Last night, under cover of darkness, Senate Republicans bypassed “roll back and revise” and “repeal and replace” with a third option for addressing the Affordable Care Act: “repeal and go fuck yourself,” wherein they repeal the current ACA and replace with jack shit. At 1:00 this morning, following a charmingly named all-night “Vote-a-Rama,” the Senate voted 51-48 along party lines to pass a budget measure that’s the first step in demolishing the ACA.
A lot of attention has been paid to the mystery of why, God, why, and how, and why again, any marginally intelligent person could support. How has a man who is completely unsuited, in character, temperament, knowledge base, intellect, and home training, to be the president of the United States make it as far as he’s made it? The obvious answer is that there are a lot more bigoted, closed-minded, hateful, ignorant people in the electorate than we’d originally thought possible. But we, as a society, don’t generally like to think of people that way — for all the whining about “PC culture,” we give a lot of passes to be people who absolutely don’t deserve them — and so we’ve sought out other options.
That’s where we’ve gotten “>so many articles profiling the “real” Trump base — salt-of-the-earth, working-class white voters who are stumbling into a new world of multiculturalism, who are suffering from economic woes, and who just want some support for their very real problems. And yet, for all of that, I haven’t been able to escape the feeling that they need to cry themselves a river and canoe on home.
I wasn’t going to say something, but I’ve seen enough things being Said that I kind of had to say something, which I hate, because it puts me in the category of people who have said stuff. But here goes, and I’m sorry.
White people writing analyses and critiques of “Formation”: “Formation” isn’t about us, for us, or at us. At all.
Thinking about the 1909 Shirtwaist Strike got me thinking about immigrant women workers today. You may have read these NYT articles about the exploitation and abuse of undocumented immigrant women working in nail salons in New York City. What these…
If you are a leftist, a feminist, or an enthusiastic lover of NYC history, the 1909 Shirtwaist Strike is or should be an event of major importance on your historical radar. If, like me, you’re all three, it’s practically one…
Wealth therapy. I kid you not. Here are some choice quotations from the therapists in question: Often, I use an analogy with my clients that coming out to people about their wealth is similar to coming out of the closet…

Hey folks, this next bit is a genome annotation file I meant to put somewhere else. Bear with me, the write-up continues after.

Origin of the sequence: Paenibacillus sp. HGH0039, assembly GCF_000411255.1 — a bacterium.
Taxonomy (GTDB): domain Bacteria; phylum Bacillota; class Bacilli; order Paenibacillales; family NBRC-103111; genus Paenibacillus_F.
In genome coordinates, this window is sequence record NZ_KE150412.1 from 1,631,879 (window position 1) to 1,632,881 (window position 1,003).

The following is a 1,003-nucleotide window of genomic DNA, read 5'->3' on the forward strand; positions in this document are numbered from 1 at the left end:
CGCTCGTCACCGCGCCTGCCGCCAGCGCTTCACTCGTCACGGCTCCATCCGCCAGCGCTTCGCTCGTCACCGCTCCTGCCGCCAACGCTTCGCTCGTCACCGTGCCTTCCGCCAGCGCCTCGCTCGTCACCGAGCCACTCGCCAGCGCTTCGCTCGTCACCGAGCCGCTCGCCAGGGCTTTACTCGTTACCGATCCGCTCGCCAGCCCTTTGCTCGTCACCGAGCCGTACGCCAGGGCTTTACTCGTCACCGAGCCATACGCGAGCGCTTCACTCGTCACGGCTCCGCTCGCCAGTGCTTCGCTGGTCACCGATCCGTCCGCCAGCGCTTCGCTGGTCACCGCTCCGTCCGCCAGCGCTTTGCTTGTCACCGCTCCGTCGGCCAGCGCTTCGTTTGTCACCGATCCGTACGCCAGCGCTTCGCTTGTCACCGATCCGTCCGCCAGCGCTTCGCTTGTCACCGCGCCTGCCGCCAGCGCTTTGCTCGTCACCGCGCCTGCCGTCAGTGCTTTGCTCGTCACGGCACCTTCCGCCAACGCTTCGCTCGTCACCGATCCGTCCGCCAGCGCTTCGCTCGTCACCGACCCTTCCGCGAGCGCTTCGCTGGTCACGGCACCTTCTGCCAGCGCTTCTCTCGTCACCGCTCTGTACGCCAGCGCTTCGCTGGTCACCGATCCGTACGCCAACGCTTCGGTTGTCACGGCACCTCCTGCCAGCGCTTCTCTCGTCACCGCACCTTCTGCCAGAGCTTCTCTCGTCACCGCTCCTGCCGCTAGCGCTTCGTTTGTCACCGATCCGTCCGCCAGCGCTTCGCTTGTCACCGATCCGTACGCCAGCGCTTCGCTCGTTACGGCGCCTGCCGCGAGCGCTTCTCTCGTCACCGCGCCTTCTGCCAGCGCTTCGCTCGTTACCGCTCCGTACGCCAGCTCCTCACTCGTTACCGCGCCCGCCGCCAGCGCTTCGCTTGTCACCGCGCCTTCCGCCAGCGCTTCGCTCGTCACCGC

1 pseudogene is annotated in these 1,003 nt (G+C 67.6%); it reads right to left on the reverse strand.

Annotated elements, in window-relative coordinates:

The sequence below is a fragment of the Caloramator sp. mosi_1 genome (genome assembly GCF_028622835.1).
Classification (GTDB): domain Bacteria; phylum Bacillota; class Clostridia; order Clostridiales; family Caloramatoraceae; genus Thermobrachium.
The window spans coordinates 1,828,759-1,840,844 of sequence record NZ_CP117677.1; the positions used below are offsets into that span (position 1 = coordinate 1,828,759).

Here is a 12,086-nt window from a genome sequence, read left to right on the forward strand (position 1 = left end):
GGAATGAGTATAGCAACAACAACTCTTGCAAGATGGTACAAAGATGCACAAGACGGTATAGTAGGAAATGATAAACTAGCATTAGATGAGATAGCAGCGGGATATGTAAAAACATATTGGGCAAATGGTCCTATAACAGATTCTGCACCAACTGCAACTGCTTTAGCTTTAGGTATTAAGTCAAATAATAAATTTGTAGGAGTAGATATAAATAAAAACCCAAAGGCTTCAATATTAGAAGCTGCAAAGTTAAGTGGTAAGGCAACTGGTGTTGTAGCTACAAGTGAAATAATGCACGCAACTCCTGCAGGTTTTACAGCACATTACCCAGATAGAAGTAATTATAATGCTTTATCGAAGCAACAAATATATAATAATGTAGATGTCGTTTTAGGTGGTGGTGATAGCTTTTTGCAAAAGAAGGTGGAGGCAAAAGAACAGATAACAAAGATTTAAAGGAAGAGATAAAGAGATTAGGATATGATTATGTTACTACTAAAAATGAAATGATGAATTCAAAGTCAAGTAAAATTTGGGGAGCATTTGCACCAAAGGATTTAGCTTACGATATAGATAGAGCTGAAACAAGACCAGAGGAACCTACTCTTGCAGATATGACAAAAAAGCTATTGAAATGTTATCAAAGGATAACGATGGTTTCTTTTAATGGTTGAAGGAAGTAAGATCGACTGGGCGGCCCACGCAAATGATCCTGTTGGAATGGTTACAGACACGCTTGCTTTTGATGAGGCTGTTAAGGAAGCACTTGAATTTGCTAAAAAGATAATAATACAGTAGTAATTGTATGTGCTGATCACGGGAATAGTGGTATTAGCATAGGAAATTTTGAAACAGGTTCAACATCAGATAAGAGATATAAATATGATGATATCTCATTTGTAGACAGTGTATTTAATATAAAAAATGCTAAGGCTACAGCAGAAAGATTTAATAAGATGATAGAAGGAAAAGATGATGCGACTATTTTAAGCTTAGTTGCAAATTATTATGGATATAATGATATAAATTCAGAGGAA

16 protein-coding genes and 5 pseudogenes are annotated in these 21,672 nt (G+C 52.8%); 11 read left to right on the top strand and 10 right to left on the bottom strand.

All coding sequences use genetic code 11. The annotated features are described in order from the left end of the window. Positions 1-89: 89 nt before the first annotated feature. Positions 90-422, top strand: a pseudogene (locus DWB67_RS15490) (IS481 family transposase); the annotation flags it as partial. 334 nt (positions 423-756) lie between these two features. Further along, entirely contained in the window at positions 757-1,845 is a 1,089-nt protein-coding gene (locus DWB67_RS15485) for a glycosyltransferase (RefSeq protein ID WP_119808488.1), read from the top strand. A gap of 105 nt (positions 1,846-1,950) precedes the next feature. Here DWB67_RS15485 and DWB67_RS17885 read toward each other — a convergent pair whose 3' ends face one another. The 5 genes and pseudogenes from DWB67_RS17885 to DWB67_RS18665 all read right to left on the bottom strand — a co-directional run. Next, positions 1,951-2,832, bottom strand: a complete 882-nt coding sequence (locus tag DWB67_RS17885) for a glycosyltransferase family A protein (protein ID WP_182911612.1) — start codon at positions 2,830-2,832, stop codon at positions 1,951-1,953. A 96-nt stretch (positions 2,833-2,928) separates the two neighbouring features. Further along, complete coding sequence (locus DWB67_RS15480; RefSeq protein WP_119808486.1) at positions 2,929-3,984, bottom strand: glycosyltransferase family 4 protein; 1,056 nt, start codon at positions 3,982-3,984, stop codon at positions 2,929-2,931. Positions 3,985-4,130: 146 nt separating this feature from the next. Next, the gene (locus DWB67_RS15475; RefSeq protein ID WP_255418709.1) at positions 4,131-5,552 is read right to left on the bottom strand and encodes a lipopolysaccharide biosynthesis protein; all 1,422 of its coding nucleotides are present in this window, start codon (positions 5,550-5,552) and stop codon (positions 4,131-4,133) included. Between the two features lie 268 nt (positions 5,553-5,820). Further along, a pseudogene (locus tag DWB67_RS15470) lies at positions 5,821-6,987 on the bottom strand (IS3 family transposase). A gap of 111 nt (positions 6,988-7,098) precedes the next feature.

Do you remember the movie Heathers? I doubt it could get made now, but it came out before the modern wave of school shootings, and I watched it over and over again (until my parents got worried and took my…
The anti-choice narrative since Planned Parenthood’s inception has been that PP has been ghoulishly profiting off of abortions, both by dragging in huge amounts of cash for the procedure and (as is currently under discussion) selling baby parts for exorbitant prices. First of all, I have to inject some basic common sense: If you’re hearing rumors that gloriously satisfy your hate-on for an organization while simultaneously sounding like a late-season plot of Charmed, they’re probably not entirely, or even a little bit, valid. “They sell and/or eat dead babies” has been a charge, throughout history, lobbed against the Chinese, Jewish, pagan, and so many other marginalized people, and never substantiated because people don’t do that. Even the people you’d really, really like to paint as monsters.
[Content note: sex trafficking and sexual abuse]
Meryl Streep, Anne Hathaway, Lena Dunham, Emily Blunt, and numerous other celebrities, along with former sex workers and victims of sex trafficking and women’s rights advocates, have signed a letter from the Coalition Against Trafficking in Women (CATW) criticizing a policy currently under discussion within Amnesty International. The policy, which Amnesty plans to introduce at a meeting in Dublin in August, promotes decriminalization of sex work to protect sex workers’ rights, health, and safety.
An Elle Decor essayist has come out with a horrible confession: She and her husband sacrificed a child to buy their dream home.
(How awesome would it be if that were the actual story? “Our realtor didn’t mention the fiery, bottomless hellpit in the basement into which we have to throw a small child at the peak of the new moon to keep our mortgage rate low. She said it was a walk-in wine closet.”)
Time magazine’s annual poll of the year’s “worst words” looks for words that make you “definitely cringe,” even “exhale pointedly,” even “seek out the nearest pair of chopsticks and thrust them through your own eardrums like straws through plastic lids.” And it asks people to “vote another word off the island” (and if I never hear that phrase again, I’ll be okay). This year’s poll includes bae, basic, bossy, disrupt, I can’t even…, influencer, kale, literally, om nom nom nom, obi, said no one ever, sorry not sorry, turnout, yaaasssss, and… feminist.
I live in one of the wealthiest neighborhoods in the country, but on one of the more “modest” streets — mostly doctors and lawyers and family business owners. (A few blocks away are billionaires, families with famous last names, media moguls, etc.) I have noticed that on Halloween, what seems like 75 percent of the trick-or-treaters are clearly not from this neighborhood. … Should Halloween be a neighborhood activity, or is it legitimately a free-for-all in which people hunt down the best candy grounds for their kids?